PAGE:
In further support of her credibility assessment, the ALJ, again citing to the function report Plaintiff completed in January 2013, stated “[Plaintiff] admitted he played cards daily, shopped for groceries on a weekly basis, used a computer, and prepared his own simple meals.” (PageID.78). The ALJ's characterization of Plaintiff's reported activities is misleading and inaccurate. While Plaintiff acknowledged performing, certain limited activities, he indicated that he performed such either for very limited periods of time or completely with his left arm. (PageID.118, 122, 399-410). The ALJ's statement that, “[u]ndoubtedly, such activities would have required the use of [Plaintiff's] right arm, which diminishes the credibility of his report of intense pain, ” (PageID.78), is little more than unsubstantiated speculation. The ALJ also ignored the function report Plaintiff completed in June 2015, in which he asserts that his ability to function has further diminished. (PageID.472-78). As previously noted, this particular assertion is consistent with the medical record.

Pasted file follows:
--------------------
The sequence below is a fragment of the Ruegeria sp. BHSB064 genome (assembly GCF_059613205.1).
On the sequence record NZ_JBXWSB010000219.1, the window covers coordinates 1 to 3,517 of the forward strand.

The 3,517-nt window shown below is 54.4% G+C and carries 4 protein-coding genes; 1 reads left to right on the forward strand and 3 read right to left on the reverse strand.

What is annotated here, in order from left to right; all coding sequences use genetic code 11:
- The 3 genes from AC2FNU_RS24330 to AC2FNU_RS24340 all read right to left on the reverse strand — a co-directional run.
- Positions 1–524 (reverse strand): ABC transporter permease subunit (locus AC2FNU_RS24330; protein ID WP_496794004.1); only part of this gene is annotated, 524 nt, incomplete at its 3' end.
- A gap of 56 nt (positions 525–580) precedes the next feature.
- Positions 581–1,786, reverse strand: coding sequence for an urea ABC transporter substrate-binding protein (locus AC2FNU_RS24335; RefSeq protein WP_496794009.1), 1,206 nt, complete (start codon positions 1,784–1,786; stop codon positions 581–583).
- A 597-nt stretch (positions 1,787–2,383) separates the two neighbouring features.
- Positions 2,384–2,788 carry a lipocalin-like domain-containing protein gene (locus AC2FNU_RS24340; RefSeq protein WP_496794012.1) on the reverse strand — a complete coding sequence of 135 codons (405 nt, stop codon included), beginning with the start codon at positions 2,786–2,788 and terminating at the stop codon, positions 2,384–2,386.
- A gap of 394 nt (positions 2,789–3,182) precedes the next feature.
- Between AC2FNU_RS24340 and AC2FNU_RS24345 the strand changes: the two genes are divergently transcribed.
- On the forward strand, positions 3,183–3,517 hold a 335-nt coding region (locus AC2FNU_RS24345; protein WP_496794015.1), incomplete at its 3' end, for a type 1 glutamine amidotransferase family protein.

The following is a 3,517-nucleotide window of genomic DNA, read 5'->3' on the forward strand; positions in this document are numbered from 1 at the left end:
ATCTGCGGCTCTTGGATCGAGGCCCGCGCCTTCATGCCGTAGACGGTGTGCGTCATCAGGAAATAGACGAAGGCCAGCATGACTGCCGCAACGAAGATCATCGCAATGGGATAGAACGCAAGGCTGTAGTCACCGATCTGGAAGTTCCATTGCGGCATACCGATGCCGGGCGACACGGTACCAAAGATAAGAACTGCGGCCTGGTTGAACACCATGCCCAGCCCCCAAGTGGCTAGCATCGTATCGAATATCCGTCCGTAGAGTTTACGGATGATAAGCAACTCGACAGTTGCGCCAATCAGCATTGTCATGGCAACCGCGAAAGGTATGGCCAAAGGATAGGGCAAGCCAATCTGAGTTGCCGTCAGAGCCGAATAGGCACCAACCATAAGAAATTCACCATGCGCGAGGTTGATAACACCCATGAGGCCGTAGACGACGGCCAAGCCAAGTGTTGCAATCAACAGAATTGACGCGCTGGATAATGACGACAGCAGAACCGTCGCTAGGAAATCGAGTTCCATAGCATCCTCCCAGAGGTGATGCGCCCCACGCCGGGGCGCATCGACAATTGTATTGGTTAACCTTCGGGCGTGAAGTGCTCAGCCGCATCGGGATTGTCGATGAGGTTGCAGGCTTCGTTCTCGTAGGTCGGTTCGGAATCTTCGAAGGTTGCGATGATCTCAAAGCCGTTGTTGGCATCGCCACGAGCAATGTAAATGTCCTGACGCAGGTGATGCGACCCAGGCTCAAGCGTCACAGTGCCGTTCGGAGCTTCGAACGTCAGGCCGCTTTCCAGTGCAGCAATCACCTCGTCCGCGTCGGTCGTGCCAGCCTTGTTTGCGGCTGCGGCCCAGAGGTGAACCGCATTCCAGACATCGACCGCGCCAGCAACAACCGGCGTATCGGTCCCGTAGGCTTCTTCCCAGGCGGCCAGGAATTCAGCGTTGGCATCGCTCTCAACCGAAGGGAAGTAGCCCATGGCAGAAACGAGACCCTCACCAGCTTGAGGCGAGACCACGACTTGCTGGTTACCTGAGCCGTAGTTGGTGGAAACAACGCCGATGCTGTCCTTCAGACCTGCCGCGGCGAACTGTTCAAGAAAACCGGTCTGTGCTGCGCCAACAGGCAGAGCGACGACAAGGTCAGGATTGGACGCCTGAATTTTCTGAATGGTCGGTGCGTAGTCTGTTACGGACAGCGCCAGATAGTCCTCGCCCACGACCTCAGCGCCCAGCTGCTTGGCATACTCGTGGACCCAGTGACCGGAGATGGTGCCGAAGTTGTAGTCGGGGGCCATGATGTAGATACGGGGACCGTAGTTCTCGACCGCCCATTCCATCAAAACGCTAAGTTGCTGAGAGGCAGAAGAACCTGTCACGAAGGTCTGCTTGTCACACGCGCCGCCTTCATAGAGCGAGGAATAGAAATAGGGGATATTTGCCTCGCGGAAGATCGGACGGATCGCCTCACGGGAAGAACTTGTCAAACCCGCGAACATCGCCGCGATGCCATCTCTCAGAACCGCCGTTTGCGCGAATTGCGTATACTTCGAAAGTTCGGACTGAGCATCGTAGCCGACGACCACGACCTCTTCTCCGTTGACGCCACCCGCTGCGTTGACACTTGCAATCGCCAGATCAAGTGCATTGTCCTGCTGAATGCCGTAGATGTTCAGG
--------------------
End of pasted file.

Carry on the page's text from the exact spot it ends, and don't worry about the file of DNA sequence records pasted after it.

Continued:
Finally, the ALJ's assessment of Plaintiff's hunting and fishing activities is even less persuasive. At the initial administrative hearing, the following exchange occurred between Plaintiff and his attorney:

Q You testified, initially, that you had fished at some point this year.
A Mm-hmm.
Q Is your fishing or your ability to fish different than it used to be?
A It is, drastically.
Q Could you explain that a little bit?
A I grew up on the water. I had a boat at the age of ten. Fishing is something that kept me out of trouble all the years when I was younger, growing up. And love to bass fish. I love to cast. I love the art of fooling a fish into striking something that isn't real. Can't cast anymore. And now I do more - - when I go out, we ...